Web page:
This Week with Christiane Amanpour, normally a Washington chat show, this weekend flew to Tucson, Arizona to film the above segment.  We expected nothing less of Amanpour, one of the top journalists in the world (and long a WVFC heroine). When a member of Congress is gunned down in a supermarket parking lot, along with several others, and the casualties include a federal judge and a nine-year-old girl, where else does a top journo want to be?  She flew in for Tragedy in Tucson, to try to understand the events in the context of Arizona’s volatile politics.

At this writing, Rep. Gabrielle Giffords is in critical condition after being shot in the head. Gifford, who just turned 40, is the first serving Congressmember to be shot since 1978 (when Rep. Leo Ryan fell at Jonestown), and the first woman to be so victimized. “A sad milestone,”  Atlantic editor Matthew Cooper called it: “The shooting of Giffords–a mother (her husband had children by a previous marriage), a young woman of 40, the wife of an astronaut and the in-law of another who is currently in space–is horrible by any measure. It is the first time a female elected federal officeholder has been shot. It’s a reminder that female politicians are no more protected than female cops or firefighters, soldiers or corrections officers. And yet the first time we hear about a mother killed in the line of duty or a female POW, it curdles the stomach, not because of paternalism but because it marks a new barrier of decency that’s been broken.” Some might argue that that our stomachs should  “curdle” when any public servant is victimized, but we can’t pretend not to feel this one when she’s one of us.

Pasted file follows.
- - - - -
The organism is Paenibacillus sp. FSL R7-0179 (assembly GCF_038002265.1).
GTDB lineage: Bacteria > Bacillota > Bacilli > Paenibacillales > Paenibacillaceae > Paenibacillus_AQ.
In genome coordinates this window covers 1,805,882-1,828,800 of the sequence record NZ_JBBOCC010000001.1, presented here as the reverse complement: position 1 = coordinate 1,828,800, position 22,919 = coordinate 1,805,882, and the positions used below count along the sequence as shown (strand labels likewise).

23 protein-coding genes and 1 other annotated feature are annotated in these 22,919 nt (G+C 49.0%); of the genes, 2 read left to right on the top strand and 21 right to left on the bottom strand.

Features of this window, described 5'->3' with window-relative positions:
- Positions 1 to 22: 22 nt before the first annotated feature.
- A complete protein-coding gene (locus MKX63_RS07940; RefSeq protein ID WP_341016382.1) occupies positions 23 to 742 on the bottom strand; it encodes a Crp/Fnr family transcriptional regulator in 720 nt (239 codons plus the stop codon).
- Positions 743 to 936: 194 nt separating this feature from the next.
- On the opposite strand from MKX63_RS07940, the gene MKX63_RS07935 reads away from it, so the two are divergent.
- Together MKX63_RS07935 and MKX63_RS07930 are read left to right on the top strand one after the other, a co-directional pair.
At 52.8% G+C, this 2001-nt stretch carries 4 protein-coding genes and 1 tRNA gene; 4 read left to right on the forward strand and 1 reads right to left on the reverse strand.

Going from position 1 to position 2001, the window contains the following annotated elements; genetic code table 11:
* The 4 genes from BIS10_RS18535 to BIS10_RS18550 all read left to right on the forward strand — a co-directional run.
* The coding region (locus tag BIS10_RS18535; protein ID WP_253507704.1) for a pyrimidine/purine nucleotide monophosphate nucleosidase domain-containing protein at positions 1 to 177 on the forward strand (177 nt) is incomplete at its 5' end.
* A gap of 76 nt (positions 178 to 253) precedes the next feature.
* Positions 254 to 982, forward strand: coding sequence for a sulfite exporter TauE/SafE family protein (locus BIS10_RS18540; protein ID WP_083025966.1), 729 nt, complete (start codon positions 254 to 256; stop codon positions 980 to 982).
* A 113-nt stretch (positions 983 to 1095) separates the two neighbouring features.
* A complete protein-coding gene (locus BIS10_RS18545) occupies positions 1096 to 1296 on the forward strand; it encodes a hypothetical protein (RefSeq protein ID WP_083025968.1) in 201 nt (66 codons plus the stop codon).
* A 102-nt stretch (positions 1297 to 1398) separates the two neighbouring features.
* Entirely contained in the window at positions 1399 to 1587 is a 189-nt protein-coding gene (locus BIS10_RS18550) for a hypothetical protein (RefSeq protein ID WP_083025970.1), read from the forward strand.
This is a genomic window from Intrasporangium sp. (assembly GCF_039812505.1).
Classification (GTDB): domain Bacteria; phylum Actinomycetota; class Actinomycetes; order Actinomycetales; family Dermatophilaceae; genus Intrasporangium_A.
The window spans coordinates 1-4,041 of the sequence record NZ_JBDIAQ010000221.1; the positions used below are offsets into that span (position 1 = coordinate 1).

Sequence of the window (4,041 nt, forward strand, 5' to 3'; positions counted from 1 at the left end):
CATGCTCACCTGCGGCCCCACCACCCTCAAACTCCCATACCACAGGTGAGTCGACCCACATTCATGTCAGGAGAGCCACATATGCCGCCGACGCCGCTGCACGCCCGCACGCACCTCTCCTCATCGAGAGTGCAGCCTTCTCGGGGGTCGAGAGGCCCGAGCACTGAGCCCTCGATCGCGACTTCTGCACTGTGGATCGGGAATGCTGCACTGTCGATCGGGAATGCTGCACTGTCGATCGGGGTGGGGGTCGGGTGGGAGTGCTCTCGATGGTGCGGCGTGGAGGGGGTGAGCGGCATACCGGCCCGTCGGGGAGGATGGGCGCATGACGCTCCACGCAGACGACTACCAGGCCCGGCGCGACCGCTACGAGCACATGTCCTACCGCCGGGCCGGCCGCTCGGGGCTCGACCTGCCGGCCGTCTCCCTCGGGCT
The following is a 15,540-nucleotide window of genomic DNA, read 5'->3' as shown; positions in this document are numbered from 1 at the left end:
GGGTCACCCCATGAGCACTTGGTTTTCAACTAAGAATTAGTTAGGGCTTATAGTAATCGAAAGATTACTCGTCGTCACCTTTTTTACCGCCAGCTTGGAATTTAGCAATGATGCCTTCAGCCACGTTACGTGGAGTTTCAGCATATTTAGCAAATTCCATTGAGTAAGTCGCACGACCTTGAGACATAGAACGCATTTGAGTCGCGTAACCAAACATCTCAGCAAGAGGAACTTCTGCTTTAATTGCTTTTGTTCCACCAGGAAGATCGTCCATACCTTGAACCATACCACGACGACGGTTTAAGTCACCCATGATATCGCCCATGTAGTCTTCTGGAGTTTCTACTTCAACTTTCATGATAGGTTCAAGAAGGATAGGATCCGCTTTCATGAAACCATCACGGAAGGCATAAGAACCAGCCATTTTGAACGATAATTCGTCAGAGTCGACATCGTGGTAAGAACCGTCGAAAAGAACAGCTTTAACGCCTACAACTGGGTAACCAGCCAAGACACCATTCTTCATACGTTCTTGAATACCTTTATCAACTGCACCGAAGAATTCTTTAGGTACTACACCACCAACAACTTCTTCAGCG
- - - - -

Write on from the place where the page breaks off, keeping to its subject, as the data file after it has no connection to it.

Before she involuntarily broke this barrier, Giffords had already broken plenty of others. She’s the first female Jewish member of Congress, and the only member currently married to an active-duty military officer. Her husband, Commander Mark Kelly, is an astronaut. And when writer Rebecca Traister toured the nation asking women who would be the next possible woman President, one unfamiliar name kept being repeated: Gabrielle Giffords. A former Republican hailed by Business Week as “a centrist who defies political labels,” Giffords squeaked by in the 2010 midterms by emphasizing border security, downplaying gun control, and meeting one-on-one with her constituents as often as she could — even though her race was included in the infamous “20 targets” list circulated by the Tea Party in the spring, with a gun-sighting crosshairs placed over her name.

“Gabby Giffords is not your standard anything. She’s a moderate who supported Obama’s health care bill, his stimulus package, the 2008 TARP measure to rescue the banks and other institutions, and a liberal energy bill. More controversially, she is strongly pro-choice and supports stem-cell research, but she also defends her ownership of guns and her support for gun rights,” writes Luisita Torregrosa at Politics Daily. And while Giffords has outraged conservative constituents by voting for healthcare reform,  her more liberal supporters shouted when she supported the renewal of the Bush tax cuts, after which a poster on Daily Kos declared her “dead to me.” That post, like the Palin crosshairs ad, has been deleted since the shooting, as if they could be erased from our minds.